Thursday, February 06, 2020

The Clothesline progresses and Confidence

(Above:  Confidence, 12" x 12". Digital image on fabric with hand and machine stitching, beading, and trapunto/stuffing.  Click on any image to enlarge.)

This art residency with the Springfield Art Association is going very, very well.  Since my last post, I finished the third mini art quilt.  I thought long and hard about a title because I've already created larger works of anonymous African-Americans called Persistence, Resilience, and Commitment. I can see all of these characteristics in the strong look upon this woman's face.  As I stitched, I began to see a self-assured woman who certainly could look a person (or a camera) in the eye.  To me, this is an air of confidence.

 (Above:  The back side of Confidence after the trapunto work was completed.)

The figure is slightly elevated from the surrounding background because I added extra felt behind her.  This is a "stuffing" technique called trapunto.

(Above:  Confidence, detail.)

It's hard to capture the metallic gold thread in the halo area ... but the beads sure look good!  Now that I have finished three, 12" x 12" mini art quilts, I will have to decide which get donated to the annual SAQA (Studio Art Quilt Associates) charity auction ... which gets to be in the sale accompanying Art Quilt Elements ... and what to do with the third one.  Any suggestions as to which piece goes where are welcome!

 (Above:  Confidence, reverse.)

Most amazing for me is the fact that I found a piece of West African mud cloth for the reverse.  Honestly, I have no memory of purchasing this unique piece ... no memory of it coming from a successful auction bid ... and absolutely no idea how it managed to get into a tub of vintage fabrics ... but there it was.  Perfect.  I do remember getting the ultra suede sample from an interior designer friend, but why it was in the tub is also anyone's guess!  Coincidence?  Maybe.  I'm more inclined to believe in the power of serendipity or, as Julia Cameron's The Artist's Way calls it, synchronicity.
 (Above:  Glass demonstration at Springfield Art Association.)

As valuable as this "gift of time" really is, I'm not spending every waking hour working.  Recently I attended an excellent glass demonstration.  For over two hours the team worked on a single piece of sculpture.  I had assumed they'd show a vase or an ornament, but this was an incredible way to see the talent and time needed to make ART.

 (Above:  A collection of over one hundred fabric yoyo pieces.)

Of course, most of the time, I am really working.  The Clothesline is progressing nicely.  In fact, it's ahead of schedule.  I decided to add a bunch of fabric yoyo pieces to some of the pillowcases.

I've also added more doilies, handkerchiefs, and fingertip towels.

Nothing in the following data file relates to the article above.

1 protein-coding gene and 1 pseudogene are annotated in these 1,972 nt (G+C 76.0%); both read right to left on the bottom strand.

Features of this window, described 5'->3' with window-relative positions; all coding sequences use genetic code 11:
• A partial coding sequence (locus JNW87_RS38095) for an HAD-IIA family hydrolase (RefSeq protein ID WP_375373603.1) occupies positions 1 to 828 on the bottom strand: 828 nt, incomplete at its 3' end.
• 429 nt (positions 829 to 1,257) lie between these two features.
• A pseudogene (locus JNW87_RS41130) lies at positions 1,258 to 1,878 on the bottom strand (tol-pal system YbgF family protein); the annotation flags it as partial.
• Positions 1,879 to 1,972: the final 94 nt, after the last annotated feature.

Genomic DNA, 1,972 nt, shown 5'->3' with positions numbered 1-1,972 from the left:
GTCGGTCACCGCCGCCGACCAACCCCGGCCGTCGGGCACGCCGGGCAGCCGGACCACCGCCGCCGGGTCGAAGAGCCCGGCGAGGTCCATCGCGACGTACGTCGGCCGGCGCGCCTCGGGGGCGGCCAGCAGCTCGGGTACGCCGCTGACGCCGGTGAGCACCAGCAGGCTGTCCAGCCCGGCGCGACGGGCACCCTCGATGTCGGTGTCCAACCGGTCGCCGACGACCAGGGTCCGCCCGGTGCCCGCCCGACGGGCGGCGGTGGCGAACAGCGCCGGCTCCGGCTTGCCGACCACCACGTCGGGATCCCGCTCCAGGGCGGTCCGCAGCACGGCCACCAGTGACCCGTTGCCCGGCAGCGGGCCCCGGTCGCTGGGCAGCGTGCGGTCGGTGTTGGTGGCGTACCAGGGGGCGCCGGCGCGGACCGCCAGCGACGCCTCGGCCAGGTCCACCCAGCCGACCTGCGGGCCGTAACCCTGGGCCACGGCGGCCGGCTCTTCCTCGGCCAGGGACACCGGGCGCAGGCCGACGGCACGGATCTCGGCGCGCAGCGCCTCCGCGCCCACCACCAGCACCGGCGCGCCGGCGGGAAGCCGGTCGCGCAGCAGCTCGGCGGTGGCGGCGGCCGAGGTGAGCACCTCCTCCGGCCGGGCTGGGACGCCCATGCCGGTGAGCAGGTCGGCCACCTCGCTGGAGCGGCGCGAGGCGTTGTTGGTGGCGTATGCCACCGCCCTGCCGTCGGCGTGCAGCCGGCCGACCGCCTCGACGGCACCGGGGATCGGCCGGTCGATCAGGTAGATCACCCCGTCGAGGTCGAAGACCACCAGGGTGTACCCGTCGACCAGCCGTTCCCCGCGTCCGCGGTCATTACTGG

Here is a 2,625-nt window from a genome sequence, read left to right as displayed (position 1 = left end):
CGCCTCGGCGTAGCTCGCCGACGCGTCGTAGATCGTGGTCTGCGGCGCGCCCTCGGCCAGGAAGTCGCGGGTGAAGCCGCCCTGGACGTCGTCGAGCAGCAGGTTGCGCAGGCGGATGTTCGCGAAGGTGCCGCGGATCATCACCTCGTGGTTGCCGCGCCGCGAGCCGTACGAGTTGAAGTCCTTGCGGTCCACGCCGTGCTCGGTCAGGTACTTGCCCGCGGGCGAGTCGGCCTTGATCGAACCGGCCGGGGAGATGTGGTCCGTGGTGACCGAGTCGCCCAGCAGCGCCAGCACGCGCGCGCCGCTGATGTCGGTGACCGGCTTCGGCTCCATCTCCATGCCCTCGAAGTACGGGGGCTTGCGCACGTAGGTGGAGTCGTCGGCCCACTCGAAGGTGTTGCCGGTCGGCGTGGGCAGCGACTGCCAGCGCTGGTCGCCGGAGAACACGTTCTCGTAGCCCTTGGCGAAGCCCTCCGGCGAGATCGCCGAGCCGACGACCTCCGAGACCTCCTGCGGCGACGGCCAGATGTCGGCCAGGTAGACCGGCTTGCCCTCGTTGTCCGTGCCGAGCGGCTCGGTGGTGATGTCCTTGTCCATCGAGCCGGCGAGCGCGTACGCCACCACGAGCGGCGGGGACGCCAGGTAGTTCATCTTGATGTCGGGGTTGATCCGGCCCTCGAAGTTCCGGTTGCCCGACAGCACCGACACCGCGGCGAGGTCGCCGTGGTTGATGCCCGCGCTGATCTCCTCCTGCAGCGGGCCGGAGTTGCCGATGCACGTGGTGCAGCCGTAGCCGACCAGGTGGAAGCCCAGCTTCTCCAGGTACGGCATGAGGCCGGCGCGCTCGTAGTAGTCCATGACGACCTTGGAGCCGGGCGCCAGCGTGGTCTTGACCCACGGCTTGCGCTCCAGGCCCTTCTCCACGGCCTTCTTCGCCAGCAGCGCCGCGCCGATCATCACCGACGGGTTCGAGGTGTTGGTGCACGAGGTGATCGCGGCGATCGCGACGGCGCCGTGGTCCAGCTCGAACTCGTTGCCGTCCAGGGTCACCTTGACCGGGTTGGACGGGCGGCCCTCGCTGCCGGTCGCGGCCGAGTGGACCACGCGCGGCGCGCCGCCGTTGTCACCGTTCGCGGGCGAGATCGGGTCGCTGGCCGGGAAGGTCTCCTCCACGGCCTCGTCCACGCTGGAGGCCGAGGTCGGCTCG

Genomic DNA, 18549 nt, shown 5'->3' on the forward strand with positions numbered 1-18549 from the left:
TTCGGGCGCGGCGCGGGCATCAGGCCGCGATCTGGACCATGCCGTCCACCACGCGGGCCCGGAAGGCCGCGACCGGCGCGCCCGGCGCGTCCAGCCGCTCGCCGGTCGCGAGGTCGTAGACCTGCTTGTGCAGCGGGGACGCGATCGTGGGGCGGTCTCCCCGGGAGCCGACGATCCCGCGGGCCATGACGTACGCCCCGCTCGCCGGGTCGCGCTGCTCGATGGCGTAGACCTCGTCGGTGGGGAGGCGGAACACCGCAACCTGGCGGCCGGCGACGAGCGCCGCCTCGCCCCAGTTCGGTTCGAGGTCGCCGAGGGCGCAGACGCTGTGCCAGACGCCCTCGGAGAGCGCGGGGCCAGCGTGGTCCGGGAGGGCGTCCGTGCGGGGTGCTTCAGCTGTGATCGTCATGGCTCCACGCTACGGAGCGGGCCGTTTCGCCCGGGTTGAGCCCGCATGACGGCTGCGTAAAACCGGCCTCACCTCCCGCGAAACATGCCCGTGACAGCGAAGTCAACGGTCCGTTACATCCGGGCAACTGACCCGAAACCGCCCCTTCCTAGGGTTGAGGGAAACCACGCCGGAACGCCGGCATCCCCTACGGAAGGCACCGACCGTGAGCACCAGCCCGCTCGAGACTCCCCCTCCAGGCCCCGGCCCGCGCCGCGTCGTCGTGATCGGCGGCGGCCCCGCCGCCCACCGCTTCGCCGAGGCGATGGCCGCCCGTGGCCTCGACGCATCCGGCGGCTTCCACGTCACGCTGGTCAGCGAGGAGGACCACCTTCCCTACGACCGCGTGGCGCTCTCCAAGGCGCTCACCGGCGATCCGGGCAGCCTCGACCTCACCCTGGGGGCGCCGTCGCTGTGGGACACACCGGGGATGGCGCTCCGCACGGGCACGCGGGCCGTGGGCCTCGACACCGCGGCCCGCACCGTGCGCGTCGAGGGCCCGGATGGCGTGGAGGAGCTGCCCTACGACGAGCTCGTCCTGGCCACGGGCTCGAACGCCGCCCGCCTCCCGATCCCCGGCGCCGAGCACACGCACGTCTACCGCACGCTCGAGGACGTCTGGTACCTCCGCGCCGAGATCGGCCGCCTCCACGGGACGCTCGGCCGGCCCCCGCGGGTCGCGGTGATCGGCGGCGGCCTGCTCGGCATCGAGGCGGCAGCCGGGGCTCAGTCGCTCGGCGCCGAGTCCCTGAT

These are images of some of the remaining twenty-eight pillowcases from my original stash of sixty.  They were all legally salvaged in 2011 from the former South Carolina State Mental Hospital.

I also added yoyos to some of the pillowcases hung on the porch ...

... which was hanging for over a week ...

 ... until the wind whipped up and it snowed!  The photo above shows the back staircase.  Amazingly, the floor of the porch also has this much snow on it.

Thankfully, I was prepared!

 (Above:  The stack of sixty pillowcases ... neatly ironed and placed on the chaise lounge in the living room.)

I also took down the pillowcases from the porch area, ironed them, and stacked them on the chaise lounge in the living room.  As much as I want to broadcast the benefits and beauty of line drying, it is rather silly to have laundry hanging in a snow storm!

I've made several new friends here in Springfield. On Tuesday, we went on a short trip to Peace and Applique Quilt Shop in nearby Rochester.  I resisted the fabric, of course.  My preference is "found fabric" but I couldn't pass up a couple balls of beautiful, variegated #5 perle cotton!
(Above:  The Springfield and Central Illinois African-American Museum.)

I've also visited the Springfield and Central Illinois African-American Museum. Trips like this are another reason to travel ... because the story of slavery is told so differently when from the perspective of the area.  There was a section on Obama ... which is also unique because he's a local hero.  I am really enjoying my time, my work, and the inspirations that are coming from this experience.


O'Quilts said...

Interesting post. I love "Confidence"

Catherine - Mixed Media Artist said...

just plain awesome - the whole shebang including your snow covered steps and porch. From someone who lives in a part of the Southern Hemisphere where snow is a mystery!

Susan Lenz said...

Thank for the positive feedback! To Catherine ... I, too, live in an area where snow is a rarity. South Carolina is hot and humid. On the very, very few occasions that it snows, our city government shuts the place down. We all go home and wait for it to melt. It generally melts inside of a few hours! The snow in Illinois, however, will be here for quite a while!

Jamala said...

Hi, I just popped over to view your site.. I acquired two of your pieces from the Auntie Karen's foundation Legends concert. Love the pieces..

Susan Lenz said...

Thanks Jamala for leaving a comment but especially for providing a permanent home for two of my artworks!